(Concluded from yesterday)
Jessica Dator-Bercilla, Climate Change Advisor for Asia and the Middle East for Christian Aid, on the other hand, said that coal-fired power plants directly affect ecosystems on which many vulnerable populations depend on. She added that coal’s demand for water also competes with demand in water-scarce populations, particularly on small islands, while there is a devastating impact of air quality to the community’s health surrounding the coal plants.
“The government’s plan on coal expansion is not consistent with the country’s climate plans or sustainable development goal commitments. We need better policy-practice and coherence,” Bercilla said. “The government must remove policy barriers to fast-track investments in renewable energy especially in small island, off-grid areas in the Philippines.”
Gerry Arances, Director of the Center for Energy, Ecology and Development, said the impacts of coal both through mining and coal plant burning brings multiple trouble to Filipino people. He said this evolves from the devastating impact of climate crisis caused mainly by burning of fossil fuels like coal plants, to air pollution that cause premature deaths among host communities due to upper respiratory diseases and hearth attacks, and loss of livelihoods amongst fisherfolk and farmers that are impacted by the toxic outputs of coal projects that either kill coral reefs or pollute plants through coal ashes.
“Most of the host communities of these coal projects are like ghost towns with high level of incidents of upper respiratory diseases. It leaves a glaring legacy of these coal projects that is now no longer killing slowly their host communities, but bringing to extinction the whole of humanity and other species due to the climate crisis which can only get worse,” Arances said.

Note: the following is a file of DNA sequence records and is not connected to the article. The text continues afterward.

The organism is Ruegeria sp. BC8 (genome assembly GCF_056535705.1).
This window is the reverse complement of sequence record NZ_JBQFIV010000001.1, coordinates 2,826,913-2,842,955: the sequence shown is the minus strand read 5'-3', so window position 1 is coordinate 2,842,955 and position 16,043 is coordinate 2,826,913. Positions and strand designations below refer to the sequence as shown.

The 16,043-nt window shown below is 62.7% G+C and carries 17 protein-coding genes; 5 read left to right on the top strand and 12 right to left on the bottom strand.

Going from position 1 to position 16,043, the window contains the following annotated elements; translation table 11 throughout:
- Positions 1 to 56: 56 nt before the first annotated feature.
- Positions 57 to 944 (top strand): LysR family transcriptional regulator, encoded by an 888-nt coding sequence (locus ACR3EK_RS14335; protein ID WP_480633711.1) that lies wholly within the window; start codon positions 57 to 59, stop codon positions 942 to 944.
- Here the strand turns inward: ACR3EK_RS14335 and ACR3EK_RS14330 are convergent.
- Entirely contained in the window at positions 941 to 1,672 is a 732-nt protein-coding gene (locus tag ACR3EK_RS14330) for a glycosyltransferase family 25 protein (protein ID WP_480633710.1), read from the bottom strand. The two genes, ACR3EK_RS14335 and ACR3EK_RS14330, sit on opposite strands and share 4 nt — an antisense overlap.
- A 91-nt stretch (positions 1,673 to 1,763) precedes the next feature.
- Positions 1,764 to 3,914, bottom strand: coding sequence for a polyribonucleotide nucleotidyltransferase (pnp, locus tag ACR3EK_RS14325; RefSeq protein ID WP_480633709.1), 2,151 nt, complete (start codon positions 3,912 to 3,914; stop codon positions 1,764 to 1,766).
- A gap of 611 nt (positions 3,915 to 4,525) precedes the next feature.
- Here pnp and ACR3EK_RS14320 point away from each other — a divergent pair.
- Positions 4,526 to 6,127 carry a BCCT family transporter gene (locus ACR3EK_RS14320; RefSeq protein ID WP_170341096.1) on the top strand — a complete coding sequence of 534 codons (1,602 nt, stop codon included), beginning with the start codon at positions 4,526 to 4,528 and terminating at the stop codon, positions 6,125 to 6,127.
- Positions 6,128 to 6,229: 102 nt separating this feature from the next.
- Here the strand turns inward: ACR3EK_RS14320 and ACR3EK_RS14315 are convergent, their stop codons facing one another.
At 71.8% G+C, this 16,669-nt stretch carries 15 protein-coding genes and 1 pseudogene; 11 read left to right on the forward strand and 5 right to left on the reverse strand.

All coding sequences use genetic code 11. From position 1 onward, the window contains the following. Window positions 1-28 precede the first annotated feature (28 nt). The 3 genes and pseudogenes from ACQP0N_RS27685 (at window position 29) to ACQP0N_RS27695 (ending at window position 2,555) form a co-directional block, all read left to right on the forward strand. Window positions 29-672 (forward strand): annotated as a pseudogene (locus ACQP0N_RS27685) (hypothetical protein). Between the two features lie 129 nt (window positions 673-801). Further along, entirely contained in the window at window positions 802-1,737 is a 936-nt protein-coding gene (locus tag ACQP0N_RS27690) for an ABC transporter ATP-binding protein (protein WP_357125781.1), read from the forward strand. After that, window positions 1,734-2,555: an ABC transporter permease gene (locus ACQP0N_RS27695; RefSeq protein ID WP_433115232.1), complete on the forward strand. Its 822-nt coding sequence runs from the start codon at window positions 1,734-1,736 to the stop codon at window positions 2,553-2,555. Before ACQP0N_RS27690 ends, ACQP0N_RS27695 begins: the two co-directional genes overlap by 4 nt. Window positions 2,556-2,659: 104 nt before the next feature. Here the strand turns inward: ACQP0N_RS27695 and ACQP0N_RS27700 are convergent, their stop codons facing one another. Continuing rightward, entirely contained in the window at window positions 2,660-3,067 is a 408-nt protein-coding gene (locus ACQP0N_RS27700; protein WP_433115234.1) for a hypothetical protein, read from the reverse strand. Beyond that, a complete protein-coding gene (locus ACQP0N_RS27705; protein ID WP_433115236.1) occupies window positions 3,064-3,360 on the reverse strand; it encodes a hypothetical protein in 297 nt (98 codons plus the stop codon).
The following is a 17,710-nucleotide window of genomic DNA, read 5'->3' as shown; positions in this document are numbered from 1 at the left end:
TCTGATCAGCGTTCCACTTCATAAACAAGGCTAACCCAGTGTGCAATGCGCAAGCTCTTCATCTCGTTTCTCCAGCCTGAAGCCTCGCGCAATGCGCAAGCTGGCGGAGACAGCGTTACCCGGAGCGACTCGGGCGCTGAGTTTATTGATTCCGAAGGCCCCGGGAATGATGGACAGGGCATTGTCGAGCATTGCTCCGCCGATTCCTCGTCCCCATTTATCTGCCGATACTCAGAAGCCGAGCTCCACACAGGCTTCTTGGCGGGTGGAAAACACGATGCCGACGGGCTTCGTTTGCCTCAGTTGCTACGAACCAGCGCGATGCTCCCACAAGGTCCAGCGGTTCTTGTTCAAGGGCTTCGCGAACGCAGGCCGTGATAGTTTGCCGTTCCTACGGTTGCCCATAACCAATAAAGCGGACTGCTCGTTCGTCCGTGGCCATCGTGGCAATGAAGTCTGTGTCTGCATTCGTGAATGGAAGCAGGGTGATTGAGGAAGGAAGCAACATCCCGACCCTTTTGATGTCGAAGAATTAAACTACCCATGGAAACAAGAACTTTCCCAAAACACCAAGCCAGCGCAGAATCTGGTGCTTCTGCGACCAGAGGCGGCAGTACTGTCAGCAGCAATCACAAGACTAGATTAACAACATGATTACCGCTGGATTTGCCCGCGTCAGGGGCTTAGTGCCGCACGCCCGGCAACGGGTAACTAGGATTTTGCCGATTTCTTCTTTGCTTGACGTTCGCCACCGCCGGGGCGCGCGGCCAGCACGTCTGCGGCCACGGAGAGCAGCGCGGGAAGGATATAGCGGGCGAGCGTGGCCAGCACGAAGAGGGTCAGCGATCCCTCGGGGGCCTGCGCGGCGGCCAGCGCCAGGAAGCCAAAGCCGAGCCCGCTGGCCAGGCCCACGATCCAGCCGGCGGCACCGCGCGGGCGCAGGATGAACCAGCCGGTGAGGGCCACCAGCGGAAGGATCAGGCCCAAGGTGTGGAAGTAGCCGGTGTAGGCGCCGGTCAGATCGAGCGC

For Arances, it is mind-boggling to see a government of the most climate vulnerable country in the world to be fueling further its demise by all its coal plant projects in the pipeline. He said that renewable energy in the Philippines is now very competitive to coal and fossil fuels in terms of prices and yet, government still supports corporations that are sticking to coal projects.
“We now have all the tools such as renewable energy policy, demand investment booming which now fuels reduction of its prices specially solar and wind, active consumers organization demanding for a shift. All the government needs to do is walk its climate talk. It should start doing what is climate necessary with haste and back its bravado stance,” Arances said.
But Climate Change Commission Secretary Emmanuel de Guzman said the government has been vigorously pursuing programs than could make our energy system more efficient and equitable, more secure and sustainable, adding that the comprehensive review of our energy policy is underway to inform policy reform and a just transition to a green energy sector.
“Apart from adaptation measures, scaling up renewable energy technology is the best alternative for the country to ensure that we meet our commitments in line with the Paris Agreement on Climate Change,” Secretary De Guzman said, adding that the Commission is in the process of updating the country’s National Climate Action Plan and the Nationally Determined Contributions to align to the 1.5 climate goal.
“Indeed, our NDC is all about adaptation, decarbonization, emission avoidance, and energy efficiency to reduce coal power generation. Let renewable energy grow exponentially,” De Guzman said.
Asian Development Bank President Takehiko Nakao told the participants of the Asia Clean Energy Forum on June 18 that the bank is undergoing a thorough review of its energy policy and to soon stop funding coal projects in Asia.
“We are now reviewing our energy policy. There are many changes so we should adjust our policies to address new reality. Lending to coal projects will be one of the very important issues. I don’t know whether we will totally dismiss the possibility of coal projects because in some countries, there’s no access to other options,” Nakao explained, adding that the last coal project supported by ADB was in 2013.
Nakao said ADB had started investing in clean renewable energy as part of its strategy 2030, which outlines the bank’s programs in the coming years.
“We don’t support coal anymore. We are now moving toward renewables in Asia. Asian leaders are paying attention to growth, development and climate change. We need to integrate more advance technology and better governance,” Nakao said.
Maybe in the long run, a holistic approach to the Philippines’ power system and shunning from coal could result in a truly carbon-efficient economy. However, the country’s ambitious renewable energy goals entail a lot of political challenge.
Imelda V. Abano is president of the Philippine Network of Environmental Journalists.